The Federal Reserve Bank of Richmond today released its 2008 Annual Report, which features the essay "The Financial Crisis: Toward an Explanation and Policy Response."
Authors Aaron Steelman, director of publications, and John A. Weinberg, senior vice president and director of research, discuss the key events of the financial crisis, examine which factors contributed to it, and consider how policymakers might most effectively respond. At the core of their discussion is the role that explicit and implicit government guarantees played in encouraging unwise risk-taking by financial institutions and the problems that can result from treating some institutions as “too big to fail.” The authors write: “While the liberal provision of credit can cushion the effects of a crisis, expectation of such credit availability can dampen incentives to take actions that may limit the likelihood of a crisis. This tradeoff lies at the heart of any effort to design a set of policies that achieves a balance between the roles of government and market forces in disciplining the incentives of participants in our financial system.”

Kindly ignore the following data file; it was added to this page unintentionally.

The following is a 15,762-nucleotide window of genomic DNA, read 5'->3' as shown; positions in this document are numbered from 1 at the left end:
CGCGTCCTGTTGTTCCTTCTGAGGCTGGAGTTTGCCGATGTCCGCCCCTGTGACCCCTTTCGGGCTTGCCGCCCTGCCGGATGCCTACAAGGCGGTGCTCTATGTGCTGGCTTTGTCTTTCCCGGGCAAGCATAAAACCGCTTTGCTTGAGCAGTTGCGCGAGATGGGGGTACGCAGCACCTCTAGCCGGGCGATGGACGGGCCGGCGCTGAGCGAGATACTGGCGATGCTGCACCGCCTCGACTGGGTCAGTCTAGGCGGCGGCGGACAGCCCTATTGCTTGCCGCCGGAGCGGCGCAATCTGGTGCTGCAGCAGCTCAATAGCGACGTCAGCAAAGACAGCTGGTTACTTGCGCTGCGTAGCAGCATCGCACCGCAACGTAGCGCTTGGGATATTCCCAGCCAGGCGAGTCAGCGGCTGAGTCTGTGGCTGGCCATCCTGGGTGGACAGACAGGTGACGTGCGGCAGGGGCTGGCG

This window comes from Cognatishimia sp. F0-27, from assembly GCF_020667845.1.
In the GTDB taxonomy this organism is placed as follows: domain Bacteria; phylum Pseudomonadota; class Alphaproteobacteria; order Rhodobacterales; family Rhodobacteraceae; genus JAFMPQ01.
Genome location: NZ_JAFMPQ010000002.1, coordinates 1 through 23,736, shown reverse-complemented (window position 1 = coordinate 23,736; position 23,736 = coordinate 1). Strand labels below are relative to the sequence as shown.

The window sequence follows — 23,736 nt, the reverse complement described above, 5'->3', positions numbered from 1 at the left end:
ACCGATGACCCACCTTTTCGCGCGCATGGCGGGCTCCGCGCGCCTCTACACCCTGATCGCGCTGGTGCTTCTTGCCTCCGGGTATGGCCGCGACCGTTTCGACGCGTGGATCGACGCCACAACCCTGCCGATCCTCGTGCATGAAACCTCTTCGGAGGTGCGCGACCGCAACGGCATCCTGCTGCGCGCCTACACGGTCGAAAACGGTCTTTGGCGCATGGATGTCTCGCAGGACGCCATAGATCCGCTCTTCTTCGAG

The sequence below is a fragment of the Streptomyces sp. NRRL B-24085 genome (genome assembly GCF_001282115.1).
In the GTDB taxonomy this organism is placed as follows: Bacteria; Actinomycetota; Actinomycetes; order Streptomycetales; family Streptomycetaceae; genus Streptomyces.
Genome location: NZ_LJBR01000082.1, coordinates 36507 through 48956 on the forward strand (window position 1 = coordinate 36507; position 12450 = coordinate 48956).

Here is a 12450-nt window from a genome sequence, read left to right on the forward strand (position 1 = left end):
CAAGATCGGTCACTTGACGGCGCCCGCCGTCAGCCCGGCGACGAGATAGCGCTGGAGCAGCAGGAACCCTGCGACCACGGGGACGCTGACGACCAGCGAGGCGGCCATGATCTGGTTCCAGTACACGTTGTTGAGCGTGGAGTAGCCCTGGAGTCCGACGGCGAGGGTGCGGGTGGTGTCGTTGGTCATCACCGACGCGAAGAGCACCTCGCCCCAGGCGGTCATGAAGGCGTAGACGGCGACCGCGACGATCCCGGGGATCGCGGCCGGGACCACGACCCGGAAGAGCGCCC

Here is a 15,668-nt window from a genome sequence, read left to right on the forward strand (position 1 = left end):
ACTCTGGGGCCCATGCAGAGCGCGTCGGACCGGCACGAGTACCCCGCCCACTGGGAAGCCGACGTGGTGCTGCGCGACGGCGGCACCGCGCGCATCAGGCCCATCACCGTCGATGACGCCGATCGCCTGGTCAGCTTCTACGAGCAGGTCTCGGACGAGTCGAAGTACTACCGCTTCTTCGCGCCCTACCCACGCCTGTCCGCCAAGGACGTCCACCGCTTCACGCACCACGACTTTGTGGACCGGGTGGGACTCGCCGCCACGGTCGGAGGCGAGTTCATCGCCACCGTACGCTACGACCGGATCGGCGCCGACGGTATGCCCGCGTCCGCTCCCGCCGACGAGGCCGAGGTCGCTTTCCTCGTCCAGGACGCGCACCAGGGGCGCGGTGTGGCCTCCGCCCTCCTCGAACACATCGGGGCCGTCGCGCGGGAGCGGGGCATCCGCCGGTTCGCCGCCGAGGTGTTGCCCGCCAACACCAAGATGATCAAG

The Richmond Fed’s Annual Report also includes reports on the region’s economy and the Bank’s operational and financial activities. And it takes a special look at the Bank’s involvement in communities throughout the Fifth District of the Federal Reserve System.
The Richmond Fed serves the Fifth Federal Reserve District, which includes the District of Columbia, Maryland, North Carolina, South Carolina, Virginia and most of West Virginia. As part of the nation's central bank, we're one of 12 regional Reserve Banks that work together with the Federal Reserve's Board of Governors to strengthen the economy and our communities. We manage the nation's money supply to keep inflation low and help the economy grow. We also supervise and regulate financial institutions to help safeguard our nation's financial system and protect the integrity and efficiency of our payments system.